The other person to whom I sent a copy (besides my mother), was the Charlie in the story. He shared the book with some of his colleagues and word got out that a story about him had been published. One day I entered his kitchen, and the counters were filled with congratulatory greeting cards. He was a celebrity in his community, because his unconscious heroism appeared in the well-known Chicken Soup series. I was amused that it didn’t occur to anyone that somebody had accomplished authoring that story and publishing it. No greeting cards for Nancy!
Years later, I discovered that a writing professor at a local community college made it her habit to teach “A Simple Touch” every semester for years, and to host Charlie to talk about the story. The author (me) was never considered or contacted. At first when I heard about this, I was incredulous, then baffled, then testy. Eventually I decided (tongue-in-cheek) that the story must be so well-written that only the hero was even noticed. Anyway, that was how I decided to frame it. Most days.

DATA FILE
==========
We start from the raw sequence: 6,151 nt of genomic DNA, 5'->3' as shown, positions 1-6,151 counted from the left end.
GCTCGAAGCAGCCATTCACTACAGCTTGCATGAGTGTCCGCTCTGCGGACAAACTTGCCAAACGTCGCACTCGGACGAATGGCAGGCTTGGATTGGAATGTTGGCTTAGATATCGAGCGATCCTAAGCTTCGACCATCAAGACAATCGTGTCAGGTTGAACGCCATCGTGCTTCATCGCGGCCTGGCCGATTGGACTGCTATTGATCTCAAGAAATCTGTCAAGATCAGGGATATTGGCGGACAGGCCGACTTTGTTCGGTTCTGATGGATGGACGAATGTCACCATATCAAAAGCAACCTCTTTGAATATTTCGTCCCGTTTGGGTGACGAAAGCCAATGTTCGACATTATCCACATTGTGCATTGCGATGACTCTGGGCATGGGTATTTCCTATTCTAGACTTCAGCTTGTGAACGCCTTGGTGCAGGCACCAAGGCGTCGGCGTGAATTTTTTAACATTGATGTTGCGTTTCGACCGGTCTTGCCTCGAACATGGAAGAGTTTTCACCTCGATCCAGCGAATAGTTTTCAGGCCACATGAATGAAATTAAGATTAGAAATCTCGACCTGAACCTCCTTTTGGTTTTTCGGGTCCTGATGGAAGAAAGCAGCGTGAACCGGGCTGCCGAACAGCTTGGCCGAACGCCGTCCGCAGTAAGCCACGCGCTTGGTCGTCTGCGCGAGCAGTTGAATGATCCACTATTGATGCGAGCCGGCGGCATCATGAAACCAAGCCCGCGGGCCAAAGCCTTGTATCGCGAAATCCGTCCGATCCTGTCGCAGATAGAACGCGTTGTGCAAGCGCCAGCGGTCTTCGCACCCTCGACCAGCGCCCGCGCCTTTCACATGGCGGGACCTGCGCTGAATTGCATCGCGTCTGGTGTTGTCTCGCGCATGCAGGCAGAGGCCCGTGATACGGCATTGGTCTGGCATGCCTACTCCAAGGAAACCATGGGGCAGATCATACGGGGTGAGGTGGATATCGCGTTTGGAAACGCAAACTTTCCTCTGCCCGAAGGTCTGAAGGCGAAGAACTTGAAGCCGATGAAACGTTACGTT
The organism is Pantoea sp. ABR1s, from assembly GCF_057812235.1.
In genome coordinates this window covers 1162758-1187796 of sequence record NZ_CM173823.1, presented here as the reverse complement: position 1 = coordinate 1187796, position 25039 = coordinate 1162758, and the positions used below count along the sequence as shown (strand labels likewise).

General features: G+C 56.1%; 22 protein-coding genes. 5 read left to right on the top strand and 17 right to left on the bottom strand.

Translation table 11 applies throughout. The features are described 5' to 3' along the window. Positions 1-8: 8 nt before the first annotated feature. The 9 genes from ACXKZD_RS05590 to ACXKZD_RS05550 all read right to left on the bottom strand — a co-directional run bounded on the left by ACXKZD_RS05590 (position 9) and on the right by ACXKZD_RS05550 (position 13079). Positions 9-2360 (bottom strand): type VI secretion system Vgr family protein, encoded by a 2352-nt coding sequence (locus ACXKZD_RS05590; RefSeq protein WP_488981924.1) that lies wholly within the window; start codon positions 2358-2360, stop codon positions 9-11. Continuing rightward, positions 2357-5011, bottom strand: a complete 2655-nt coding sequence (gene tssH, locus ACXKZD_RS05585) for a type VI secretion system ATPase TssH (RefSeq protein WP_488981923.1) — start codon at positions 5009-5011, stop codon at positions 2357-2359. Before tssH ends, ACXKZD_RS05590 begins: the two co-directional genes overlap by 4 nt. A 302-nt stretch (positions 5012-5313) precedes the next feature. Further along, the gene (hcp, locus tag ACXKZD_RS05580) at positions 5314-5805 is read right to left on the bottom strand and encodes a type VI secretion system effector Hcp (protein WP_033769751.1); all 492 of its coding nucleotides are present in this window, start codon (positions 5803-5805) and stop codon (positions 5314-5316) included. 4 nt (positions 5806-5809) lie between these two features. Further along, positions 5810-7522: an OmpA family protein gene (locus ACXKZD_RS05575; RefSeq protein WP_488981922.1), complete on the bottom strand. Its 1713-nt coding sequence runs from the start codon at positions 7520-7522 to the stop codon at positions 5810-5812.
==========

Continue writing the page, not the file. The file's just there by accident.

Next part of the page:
Sometimes, I would receive phone calls from across the country, asking me if I was the author of “A Simple Touch.” I would confirm that I was indeed the author. Then, the caller would ask me to settle an office wager: was the story true or did I make it up? The caller would inform the office personnel that the story was true, and there would be raucous laughter in the background. The caller would thank me and hang up. This scenario repeated itself at least twenty times, over the years, and I always got a kick out of it.
Following, is a re-print of “A Simple Touch.” I am putting the story in italics to avoid confusion. If you look up the story in the book, A 2nd Helping of Chicken Soup for the Soul, you will notice that my last name has changed and that I changed a few random words in the story. These changes were to improve the writing, not the story. If I remember correctly, I hold the copyright, so the changes should be legal. I hope.
A Simple Touch